**Update: Due to the weather and the closing of the University on Jan. 28th, Frank Morgan’s talks are rescheduled for February 18th.**

Here at OU Math Blog HQ we’re very excited about our third Math Club event of 2010. On

Thursday, Febuary 18th

there is not one, but two talks by Dr. Frank Morgan of Williams College (and pizza, of course!).

Why are we so excited? And, more importantly, why should you be excited? Well, there’s a list for that!

- Dr. Morgan does cool math. He works in minimal surfaces (e.g. the shape soap bubbles on various wire shapes) and studies the behavior and structure of minimizers in various dimensions and settings.
- He is famous for his skills in talking about interesting math. He’s even had a TV show called Math Chat! Check out the book which came from his TV show is here.
- His first talk (at 4 pm in PHSC 1105) is about the famous Poincare Conjecture, which we’ve talked about here. The title and abstract is:
- His second talk (at 5 pm in PHSC 1105) is about math and baseball, which we’ve talked about here. The title and abstract is:
- Last, but not least, Dr. Morgan is a fellow math blogger!

“From Soap Bubbles to the Poincaré Conjecture”

Abstract: A single round soap bubble provides the least-area way to enclose a given volume. How does the solution change if space is given some symmetric positive density like r^2 or e^-r^2 that weights both area and volume? Such densities appear prominently in Perelman’s paper proving the Poincaré Conjecture. No prerequisites; undergraduates welcome.

“Baserunner’s Optimal Path”

Abstract: When you hit that final long ball in the World Series of Baseball and know you need the home run, what is your optimal path around the bases?

Although talented, Frank Morgan is no wizard:

This sounds like an interesting lecture. I’m looking forward to attending his lecture on Thursday!

He does sound very interesting. I’ve never heard about using the math of soap bubbles to help study minimizing surfaces.

I will be at the first talk. I wish I could go to both, but I have a conflict. Still, using soap bubbles as a mathematical tool has got to be fun right?

Thanks for the nice post. Looking forward to seeing everybody Thursday.

Frank Morgan

Yeah this sounds pretty awesome. Are there going to be soap bubble demonstrations or are we going to have to use our imaginations?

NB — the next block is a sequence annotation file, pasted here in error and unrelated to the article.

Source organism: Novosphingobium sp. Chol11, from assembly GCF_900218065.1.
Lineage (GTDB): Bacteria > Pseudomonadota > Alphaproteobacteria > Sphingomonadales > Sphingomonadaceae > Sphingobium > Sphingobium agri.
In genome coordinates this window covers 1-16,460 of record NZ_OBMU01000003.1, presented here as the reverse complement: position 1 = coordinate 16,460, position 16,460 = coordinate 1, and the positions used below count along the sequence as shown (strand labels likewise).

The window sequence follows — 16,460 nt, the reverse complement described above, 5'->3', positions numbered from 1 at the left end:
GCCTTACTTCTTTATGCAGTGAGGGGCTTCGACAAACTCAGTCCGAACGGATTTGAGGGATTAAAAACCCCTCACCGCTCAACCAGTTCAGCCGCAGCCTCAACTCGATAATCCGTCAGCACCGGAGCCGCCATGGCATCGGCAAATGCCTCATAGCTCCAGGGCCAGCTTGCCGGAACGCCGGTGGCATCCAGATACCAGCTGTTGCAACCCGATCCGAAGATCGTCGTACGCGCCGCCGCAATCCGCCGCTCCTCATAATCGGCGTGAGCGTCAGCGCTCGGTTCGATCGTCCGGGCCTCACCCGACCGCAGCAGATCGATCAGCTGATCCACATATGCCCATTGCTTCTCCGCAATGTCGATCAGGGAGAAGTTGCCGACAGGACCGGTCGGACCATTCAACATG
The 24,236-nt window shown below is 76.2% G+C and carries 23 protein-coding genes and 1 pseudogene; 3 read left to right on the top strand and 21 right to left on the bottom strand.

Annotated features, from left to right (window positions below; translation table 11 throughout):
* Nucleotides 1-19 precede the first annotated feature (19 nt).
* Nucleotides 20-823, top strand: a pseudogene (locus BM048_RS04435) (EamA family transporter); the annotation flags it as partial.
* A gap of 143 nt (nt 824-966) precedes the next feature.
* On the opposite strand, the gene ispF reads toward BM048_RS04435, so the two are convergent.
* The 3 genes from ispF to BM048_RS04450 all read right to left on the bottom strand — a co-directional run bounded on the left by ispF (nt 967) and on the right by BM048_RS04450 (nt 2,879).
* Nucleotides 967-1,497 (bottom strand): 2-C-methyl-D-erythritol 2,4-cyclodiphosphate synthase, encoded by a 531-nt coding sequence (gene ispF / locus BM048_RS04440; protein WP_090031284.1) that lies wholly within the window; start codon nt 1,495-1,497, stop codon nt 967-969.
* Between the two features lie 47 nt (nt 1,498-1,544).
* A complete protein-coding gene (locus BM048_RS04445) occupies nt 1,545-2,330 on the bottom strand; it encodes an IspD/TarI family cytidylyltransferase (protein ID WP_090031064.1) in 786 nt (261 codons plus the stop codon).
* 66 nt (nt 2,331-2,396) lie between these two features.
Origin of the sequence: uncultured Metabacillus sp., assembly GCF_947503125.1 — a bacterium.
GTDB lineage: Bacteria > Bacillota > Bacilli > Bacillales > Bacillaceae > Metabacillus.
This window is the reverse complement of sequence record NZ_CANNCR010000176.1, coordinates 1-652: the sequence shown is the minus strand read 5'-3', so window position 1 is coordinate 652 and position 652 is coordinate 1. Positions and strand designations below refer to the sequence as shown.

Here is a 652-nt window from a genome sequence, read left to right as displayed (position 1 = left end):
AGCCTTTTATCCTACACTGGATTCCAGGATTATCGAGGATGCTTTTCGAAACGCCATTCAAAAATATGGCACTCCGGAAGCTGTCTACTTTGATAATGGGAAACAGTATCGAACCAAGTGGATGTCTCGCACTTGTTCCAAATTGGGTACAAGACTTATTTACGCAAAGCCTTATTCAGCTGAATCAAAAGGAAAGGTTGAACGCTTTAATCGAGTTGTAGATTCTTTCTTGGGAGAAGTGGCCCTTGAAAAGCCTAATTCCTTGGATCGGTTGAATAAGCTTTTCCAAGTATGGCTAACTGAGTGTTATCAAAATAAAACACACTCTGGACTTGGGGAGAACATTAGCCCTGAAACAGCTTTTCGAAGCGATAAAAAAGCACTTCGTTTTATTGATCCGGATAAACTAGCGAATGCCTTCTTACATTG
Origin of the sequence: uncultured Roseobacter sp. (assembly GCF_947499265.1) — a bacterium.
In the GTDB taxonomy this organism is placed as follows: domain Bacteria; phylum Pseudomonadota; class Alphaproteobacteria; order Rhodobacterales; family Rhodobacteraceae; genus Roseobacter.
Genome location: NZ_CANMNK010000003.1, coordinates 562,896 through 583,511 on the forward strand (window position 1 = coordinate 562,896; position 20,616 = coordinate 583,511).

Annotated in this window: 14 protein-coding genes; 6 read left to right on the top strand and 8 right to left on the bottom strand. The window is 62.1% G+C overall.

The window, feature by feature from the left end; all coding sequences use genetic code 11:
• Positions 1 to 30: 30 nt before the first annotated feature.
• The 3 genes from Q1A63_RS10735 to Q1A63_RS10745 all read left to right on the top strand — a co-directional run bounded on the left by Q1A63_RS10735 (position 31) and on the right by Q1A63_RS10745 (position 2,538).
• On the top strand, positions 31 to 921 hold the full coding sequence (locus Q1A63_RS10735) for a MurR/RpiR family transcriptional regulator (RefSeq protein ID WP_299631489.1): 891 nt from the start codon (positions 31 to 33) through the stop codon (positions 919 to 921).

You’ll be imagining soap bubbles in otherworldly spaces such as Gauss space…

FM

Dr. Morgan,

Thanks for stopping by! Hopefully the weather won’t cause problems for your trip.

I am really interested in the baseball talk. I played college baseball for four years before I came to OU. So I am really interested in what he will say about baserunning.

I remember a few years back looking into “Taxicab Geometry” about finding the optimal travel path between two points. I’d be interested to see if the base running path is based in similar logic.

This is pretty cool! Its pretty amazing when someone can bring enlightenment and interest to math like this. I’m really looking forward to this when does the math club normally meet isn’t it on wednesdays?

The baserunner’s optimal path concept seems intriguing. I would be interested to see some of the variants, like the optimal double path, or with the constraint of staying within 3 feet of the baseline.

Has there been any word on whether this will be postponed or canceled due to inclement weather?

My Dear New Friends, So sorry that the weather came between us. I managed to get to Dallas and was about to rent a car to drive to Norman when I got word that the university had closed for the week. I barely made it home. Hope to meet you some time in the future.

Sincerely,

Frank Morgan

http://math.williams.edu/morgan

Dr. Morgan,

Glad to hear you made it home safely. Hopefully we’ll see you soon!

I’m coming Thursday, February 18. The ice and snow cannot keep us apart.

Frank Morgan

Pingback: Randomness, Well-posedness and Bertrand’s Paradox « OU Math Club

Pingback: Frank Morgan, et. al. in the News « OU Math Club

Pingback: Volunteers Needed! | OU Math Club